Monday, 11 November 2013

World’s Largest Backyard Telescope

Some 35 feet tall and housing a 70 inch diameter mirror, this may be the largest amateur-built telescope on the planet today. Ask any backyard stargazer, bigger is better when it comes to telescopes. One Utah amateur has turned just such a towering dream into reality. Truck driver by day and passionate skywatcher by night, Mike Clements has built what appears to be the world’s largest modern-day amateur telescope.  The behemoth telescope has a primary mirror measuring 70 inches (1.8 meters) across. It is housed in a black metal cage that stands some 35 feet (10.7 meters) tall.

The most popular sizes for backyard telescopes typically range anywhere from 3 to 12 inches (7.6 to 30.5 centimeters). At the heart of Clements’ reflecting telescope is the 900-pound (408 kilograms) mirror, one made originally for a US spy satellite program. However due to some minor damage during manufacturing, the mirror was mothballed, and eventually put up for auction, which is how Clements acquired it in 2005.

Telescope builder Mike Clements poses in front of the massive 70 inch wide mirror

The larger the aperture (or diameter) of the primary mirror (or lens) that collects  incoming light in a telescope, the better its image quality, whether you view the moon, planets or distant stars. That’s why many amateur astronomers acquire what’s called “aperture fever”, always wishing for a bigger telescope. Alongside the financial aspects, however, factors such as portability , storage and ease of use bring most stargazers down to Earth when choosing a telescope for tours of the cosmos.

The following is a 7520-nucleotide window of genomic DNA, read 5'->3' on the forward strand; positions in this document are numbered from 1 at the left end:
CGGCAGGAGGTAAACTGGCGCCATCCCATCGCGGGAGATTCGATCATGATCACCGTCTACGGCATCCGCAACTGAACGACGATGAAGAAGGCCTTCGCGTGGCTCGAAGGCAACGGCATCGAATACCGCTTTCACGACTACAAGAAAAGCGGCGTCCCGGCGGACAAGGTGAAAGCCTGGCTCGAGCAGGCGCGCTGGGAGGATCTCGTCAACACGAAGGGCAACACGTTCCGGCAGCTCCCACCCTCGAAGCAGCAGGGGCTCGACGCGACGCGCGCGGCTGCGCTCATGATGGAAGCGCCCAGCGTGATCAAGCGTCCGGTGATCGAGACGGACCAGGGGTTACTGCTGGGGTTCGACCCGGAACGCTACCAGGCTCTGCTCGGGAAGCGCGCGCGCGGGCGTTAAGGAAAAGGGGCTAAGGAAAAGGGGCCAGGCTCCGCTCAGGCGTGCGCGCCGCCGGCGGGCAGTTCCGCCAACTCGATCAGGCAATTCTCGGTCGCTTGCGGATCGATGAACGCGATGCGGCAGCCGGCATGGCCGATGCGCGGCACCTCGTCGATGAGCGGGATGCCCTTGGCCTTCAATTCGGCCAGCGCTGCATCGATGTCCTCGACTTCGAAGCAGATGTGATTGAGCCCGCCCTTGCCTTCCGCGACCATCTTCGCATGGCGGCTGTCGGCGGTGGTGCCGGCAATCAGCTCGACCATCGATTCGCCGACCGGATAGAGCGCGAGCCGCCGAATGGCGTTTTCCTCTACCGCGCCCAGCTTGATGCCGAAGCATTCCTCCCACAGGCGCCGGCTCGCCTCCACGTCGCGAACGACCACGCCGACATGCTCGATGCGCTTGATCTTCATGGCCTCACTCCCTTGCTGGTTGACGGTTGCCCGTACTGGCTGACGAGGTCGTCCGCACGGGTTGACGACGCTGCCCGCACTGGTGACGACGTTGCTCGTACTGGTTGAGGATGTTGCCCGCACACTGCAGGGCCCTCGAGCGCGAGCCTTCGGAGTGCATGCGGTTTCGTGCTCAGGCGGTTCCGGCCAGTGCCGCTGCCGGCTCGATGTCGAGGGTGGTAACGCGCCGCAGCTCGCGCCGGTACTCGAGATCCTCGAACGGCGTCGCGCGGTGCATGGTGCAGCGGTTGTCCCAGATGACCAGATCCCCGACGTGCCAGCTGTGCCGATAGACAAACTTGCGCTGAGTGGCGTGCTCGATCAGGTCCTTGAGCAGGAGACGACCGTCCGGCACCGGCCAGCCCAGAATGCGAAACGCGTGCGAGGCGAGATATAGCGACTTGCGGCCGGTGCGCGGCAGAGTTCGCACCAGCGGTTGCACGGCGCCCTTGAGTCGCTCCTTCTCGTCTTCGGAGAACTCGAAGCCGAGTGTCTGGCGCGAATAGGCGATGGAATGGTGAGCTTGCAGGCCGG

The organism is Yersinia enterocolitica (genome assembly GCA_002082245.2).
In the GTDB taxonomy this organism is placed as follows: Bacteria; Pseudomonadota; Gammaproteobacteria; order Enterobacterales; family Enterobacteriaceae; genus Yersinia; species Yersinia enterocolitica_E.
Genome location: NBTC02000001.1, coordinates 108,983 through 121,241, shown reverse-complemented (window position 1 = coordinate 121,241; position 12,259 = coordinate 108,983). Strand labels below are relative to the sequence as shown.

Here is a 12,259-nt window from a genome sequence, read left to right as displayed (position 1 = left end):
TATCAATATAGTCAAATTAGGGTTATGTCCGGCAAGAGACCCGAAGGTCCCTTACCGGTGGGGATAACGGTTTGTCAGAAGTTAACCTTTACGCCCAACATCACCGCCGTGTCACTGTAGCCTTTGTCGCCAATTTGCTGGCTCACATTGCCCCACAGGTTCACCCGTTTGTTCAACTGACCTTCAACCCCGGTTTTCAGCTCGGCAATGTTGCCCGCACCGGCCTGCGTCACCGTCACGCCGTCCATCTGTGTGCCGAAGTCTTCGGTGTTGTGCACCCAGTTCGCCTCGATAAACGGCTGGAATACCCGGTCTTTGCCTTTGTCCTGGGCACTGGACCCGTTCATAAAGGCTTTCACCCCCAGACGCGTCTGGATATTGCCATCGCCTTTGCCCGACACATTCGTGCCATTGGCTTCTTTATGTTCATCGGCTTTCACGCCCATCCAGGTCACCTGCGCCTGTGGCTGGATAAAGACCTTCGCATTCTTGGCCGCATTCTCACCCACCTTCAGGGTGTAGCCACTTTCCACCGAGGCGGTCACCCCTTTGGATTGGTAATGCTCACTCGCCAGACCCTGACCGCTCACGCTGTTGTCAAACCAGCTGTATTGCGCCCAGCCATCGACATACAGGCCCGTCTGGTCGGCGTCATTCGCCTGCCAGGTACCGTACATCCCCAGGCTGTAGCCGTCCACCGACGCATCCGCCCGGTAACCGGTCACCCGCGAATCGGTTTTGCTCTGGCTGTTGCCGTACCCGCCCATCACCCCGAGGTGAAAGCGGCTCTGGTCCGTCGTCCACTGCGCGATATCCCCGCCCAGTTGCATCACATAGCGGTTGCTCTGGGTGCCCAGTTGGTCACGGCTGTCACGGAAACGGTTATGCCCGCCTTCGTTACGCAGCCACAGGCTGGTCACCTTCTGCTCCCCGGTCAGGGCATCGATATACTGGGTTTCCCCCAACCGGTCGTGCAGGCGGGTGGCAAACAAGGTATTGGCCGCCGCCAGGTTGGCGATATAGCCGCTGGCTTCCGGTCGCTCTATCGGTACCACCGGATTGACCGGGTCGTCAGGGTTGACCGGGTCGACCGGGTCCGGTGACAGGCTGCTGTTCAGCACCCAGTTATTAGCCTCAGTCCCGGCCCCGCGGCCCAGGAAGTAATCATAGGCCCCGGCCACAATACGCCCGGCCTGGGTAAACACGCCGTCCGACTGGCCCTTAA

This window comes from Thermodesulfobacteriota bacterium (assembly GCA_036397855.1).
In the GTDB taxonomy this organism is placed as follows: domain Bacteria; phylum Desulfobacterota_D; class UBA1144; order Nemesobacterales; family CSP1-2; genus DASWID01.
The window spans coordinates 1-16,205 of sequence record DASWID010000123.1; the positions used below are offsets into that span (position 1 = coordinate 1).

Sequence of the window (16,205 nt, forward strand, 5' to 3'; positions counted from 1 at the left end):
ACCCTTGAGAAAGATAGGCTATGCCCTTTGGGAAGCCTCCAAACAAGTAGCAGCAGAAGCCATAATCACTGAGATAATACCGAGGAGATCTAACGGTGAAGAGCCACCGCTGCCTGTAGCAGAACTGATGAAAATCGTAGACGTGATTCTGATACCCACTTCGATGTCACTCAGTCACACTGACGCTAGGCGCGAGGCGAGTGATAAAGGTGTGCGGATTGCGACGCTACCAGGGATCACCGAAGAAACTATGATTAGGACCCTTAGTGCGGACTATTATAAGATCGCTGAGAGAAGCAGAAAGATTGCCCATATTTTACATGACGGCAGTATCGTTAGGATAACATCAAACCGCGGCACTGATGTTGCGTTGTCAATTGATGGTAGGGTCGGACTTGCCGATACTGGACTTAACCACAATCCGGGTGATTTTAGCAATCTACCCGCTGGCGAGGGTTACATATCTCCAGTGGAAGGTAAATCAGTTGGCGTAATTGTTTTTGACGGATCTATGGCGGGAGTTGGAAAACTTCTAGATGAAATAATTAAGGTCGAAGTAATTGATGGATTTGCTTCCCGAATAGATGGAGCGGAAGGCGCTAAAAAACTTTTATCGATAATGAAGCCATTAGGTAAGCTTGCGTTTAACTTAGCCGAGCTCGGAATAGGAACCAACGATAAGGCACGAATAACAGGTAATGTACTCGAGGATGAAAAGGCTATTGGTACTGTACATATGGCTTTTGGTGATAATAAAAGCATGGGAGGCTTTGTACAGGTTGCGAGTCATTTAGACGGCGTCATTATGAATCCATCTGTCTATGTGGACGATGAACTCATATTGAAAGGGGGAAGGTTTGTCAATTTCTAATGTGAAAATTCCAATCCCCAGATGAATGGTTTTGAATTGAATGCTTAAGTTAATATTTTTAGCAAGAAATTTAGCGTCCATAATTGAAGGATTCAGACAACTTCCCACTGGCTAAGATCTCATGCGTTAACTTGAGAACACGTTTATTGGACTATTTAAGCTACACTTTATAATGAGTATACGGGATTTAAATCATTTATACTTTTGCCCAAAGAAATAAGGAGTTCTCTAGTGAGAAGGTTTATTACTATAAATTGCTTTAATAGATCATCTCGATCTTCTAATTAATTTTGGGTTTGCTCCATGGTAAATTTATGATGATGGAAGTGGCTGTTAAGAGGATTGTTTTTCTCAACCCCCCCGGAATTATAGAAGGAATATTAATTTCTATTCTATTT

Technically, the record for largest amateur-made telescope may still go to Ireland’s Lord Rosse, who built a 72-inch-telescope in 1845 which stood as the largest astronomical instrument in the world for many years. Clements plans to eventually take his dream scope on the road, touring the country and letting the public gaze up at the cosmos up close. I bet long lines will form for folks hoping to get a peek through this monster telescope.

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